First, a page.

At the start of the COVID pandemic, for the first time ever I was unable to source essential remedies like echinacea and elderflower because my herb suppliers had run out of stock. It was alarming (and not to mention ironic) that during a global pandemic when we needed herbal medicines the most, the supply chain completely dried up. This begged the question – what would happen if we could no longer buy herbs on demand?

This horrifying realisation made me think about the importance of self reliance, and how even herbalists can take the availability of plant medicines for granted.

It made me realise that I need to become a more self sufficient herbalist.

Why being a self sufficient herbalist is key for the future

Be resilient

Global warming and the over harvesting of herbs means that some plant remedies are becoming increasingly scarce. Goldenseal (Hydrastis canadensis) is a classic example. This beautiful plant is endangered in the wild, meaning the herbal remedy can only be sourced from cultivated plants. Goldenseal tincture currently costs around £80 per litre litre, and so a remedy which was once a dispensary staple is now rarely used in patient prescriptions.

The irony is that goldenseal is easy to grow from the rhizome of an established plant. However, due to it’s popularity, even this is incredibly difficult to get hold of. This means it’s almost impossible to grow your own even if you wanted to. This is just one of the reasons why it’s essential to look after our endangered plants. We must encourage the cultivation of valuable remedies if we want them to continue to be widely available and affordable to all.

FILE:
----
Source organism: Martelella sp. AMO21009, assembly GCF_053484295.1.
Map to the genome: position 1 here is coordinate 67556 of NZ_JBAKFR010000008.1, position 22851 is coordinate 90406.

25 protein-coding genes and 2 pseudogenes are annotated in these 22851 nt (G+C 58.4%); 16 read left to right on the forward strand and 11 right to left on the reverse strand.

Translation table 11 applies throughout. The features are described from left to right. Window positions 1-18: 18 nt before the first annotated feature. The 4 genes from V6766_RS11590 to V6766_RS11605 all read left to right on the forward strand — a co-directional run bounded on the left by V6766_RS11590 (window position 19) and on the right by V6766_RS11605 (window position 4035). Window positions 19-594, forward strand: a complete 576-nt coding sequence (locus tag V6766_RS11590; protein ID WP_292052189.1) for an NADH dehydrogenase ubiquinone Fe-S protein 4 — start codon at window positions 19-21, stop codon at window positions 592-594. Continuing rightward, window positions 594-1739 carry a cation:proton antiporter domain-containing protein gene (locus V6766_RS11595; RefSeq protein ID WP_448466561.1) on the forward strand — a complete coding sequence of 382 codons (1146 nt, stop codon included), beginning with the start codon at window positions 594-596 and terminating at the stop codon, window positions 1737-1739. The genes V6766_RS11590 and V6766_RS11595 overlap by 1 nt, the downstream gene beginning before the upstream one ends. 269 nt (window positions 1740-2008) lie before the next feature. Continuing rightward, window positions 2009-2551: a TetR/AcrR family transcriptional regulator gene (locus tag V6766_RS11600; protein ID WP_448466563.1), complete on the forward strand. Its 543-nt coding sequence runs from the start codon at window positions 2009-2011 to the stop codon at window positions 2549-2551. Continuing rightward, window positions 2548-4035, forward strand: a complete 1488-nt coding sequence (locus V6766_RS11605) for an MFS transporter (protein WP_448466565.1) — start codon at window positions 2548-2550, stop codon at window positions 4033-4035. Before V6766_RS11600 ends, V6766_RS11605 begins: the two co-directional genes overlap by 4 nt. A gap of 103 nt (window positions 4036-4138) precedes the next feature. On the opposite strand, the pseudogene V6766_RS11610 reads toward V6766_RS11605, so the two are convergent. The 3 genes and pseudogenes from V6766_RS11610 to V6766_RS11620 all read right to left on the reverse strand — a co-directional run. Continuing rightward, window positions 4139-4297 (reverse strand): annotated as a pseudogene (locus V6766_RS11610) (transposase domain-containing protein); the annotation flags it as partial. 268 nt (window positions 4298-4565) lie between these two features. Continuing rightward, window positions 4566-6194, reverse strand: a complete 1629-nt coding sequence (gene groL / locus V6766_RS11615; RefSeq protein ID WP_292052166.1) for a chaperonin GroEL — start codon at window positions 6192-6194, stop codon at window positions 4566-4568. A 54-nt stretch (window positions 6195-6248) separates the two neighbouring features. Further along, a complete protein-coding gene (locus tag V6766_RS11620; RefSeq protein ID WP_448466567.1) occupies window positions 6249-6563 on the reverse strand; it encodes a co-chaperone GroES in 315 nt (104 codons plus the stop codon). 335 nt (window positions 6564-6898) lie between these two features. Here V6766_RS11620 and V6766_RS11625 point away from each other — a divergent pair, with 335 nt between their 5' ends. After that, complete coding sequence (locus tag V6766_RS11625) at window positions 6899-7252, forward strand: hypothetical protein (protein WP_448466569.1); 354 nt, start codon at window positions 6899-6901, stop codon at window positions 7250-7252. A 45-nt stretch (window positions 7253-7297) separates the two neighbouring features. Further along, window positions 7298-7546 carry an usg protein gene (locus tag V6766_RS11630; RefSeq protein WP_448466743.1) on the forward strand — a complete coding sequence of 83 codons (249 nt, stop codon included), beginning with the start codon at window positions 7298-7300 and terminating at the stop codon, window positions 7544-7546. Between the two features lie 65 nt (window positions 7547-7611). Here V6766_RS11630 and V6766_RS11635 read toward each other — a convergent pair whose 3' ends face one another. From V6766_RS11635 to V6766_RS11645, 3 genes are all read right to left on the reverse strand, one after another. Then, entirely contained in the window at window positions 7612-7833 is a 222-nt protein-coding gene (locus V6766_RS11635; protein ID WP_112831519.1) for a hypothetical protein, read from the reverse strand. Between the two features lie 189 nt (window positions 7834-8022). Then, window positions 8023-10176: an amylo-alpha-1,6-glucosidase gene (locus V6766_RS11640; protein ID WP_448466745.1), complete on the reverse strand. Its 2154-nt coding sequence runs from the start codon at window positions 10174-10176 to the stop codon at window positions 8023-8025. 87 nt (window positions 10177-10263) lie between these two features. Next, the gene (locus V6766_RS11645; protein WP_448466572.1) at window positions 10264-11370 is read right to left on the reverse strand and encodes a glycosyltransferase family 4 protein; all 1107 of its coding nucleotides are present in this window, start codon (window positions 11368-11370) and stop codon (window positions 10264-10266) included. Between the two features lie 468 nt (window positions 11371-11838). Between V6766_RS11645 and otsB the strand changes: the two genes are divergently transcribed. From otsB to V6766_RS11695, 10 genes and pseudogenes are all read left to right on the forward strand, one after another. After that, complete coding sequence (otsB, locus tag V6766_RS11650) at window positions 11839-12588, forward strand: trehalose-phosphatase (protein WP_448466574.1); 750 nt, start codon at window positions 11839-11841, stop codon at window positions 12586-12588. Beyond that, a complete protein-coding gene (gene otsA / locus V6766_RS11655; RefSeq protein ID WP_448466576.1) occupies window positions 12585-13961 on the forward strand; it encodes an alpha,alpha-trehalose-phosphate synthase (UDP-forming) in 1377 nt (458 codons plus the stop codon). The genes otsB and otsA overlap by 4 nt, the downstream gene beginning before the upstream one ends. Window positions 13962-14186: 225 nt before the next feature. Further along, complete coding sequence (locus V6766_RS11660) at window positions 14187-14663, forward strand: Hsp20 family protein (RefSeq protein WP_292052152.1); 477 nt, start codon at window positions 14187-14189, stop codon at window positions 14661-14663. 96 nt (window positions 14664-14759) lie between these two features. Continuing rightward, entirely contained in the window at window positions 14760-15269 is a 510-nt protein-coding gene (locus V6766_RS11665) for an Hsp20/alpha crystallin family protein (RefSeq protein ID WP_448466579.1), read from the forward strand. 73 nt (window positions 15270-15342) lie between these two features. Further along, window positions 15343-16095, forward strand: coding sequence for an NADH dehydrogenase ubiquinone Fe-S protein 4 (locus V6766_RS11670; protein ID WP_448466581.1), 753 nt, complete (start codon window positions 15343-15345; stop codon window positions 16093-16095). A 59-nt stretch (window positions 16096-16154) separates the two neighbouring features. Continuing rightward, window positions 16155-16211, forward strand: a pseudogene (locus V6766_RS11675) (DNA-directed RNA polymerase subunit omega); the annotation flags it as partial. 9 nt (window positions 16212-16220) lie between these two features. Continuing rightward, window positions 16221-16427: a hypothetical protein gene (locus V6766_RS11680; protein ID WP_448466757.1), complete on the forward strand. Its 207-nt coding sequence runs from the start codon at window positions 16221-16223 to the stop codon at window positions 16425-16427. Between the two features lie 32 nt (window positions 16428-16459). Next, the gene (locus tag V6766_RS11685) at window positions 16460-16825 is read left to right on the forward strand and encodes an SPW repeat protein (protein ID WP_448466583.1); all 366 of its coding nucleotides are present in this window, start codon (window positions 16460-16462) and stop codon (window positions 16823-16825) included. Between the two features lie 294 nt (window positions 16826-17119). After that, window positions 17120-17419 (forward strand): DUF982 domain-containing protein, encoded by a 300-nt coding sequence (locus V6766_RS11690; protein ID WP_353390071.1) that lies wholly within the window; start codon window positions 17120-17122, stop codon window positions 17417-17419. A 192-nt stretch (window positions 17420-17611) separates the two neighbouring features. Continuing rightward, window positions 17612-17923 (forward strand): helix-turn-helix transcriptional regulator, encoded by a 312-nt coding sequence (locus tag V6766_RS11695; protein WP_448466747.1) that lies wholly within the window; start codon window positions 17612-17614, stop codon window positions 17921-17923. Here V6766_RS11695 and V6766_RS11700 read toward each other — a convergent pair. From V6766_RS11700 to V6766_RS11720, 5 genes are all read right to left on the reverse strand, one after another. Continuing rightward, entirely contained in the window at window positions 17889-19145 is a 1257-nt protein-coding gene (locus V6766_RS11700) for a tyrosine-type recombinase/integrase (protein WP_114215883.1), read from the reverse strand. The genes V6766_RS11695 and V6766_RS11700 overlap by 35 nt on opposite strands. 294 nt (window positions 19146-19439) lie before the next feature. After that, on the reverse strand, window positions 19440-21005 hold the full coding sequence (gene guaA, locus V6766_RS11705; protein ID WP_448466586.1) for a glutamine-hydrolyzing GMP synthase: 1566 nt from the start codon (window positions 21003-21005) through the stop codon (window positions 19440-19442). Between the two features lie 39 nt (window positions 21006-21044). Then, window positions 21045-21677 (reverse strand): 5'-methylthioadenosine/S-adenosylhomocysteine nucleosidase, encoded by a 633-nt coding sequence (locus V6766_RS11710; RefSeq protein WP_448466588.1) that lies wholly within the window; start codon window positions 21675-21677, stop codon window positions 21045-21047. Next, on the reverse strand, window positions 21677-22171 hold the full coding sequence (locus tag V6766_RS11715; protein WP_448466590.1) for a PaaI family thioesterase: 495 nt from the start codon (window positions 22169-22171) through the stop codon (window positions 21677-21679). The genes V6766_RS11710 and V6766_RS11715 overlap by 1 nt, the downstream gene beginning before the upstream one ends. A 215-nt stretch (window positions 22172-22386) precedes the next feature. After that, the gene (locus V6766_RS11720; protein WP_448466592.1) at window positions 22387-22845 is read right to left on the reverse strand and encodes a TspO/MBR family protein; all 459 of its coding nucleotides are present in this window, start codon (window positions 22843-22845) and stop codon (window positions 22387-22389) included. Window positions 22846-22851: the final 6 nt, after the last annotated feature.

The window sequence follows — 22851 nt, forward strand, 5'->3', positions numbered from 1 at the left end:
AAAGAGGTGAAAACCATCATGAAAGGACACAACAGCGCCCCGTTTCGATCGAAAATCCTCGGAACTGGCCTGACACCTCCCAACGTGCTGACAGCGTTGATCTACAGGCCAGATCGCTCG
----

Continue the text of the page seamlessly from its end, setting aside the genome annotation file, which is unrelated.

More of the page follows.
Another problem is that certain regulatory bodies are increasingly encroaching on the herbalist’s ability to prescribe. During the 14 years I’ve been in practice, I’ve seen a worrying large number of plants being removed from the list of remedies I’m allowed to dispense and sell. Recent times have seen herbs which have been safely prescribed by practitioners for hundreds of years come under threat. This includes common over the counter preparations such as St. John’s wort and echinacea, whose use is well researched and documented.

Finally, it’s a well known fact that small batch herbalists simply cannot compete with large, global healthcare companies who have the power to dictate market demand. “Unpopular” remedies (by this I mean herbs that are less profitable and usually only prescribed by herbalists) are increasingly falling out of fashion. Knowledge which has been handed down through generations about valuable plants such as sweet violet and figwort could potentially be lost, simply because there’s no longer a demand for them.

Life tastes better!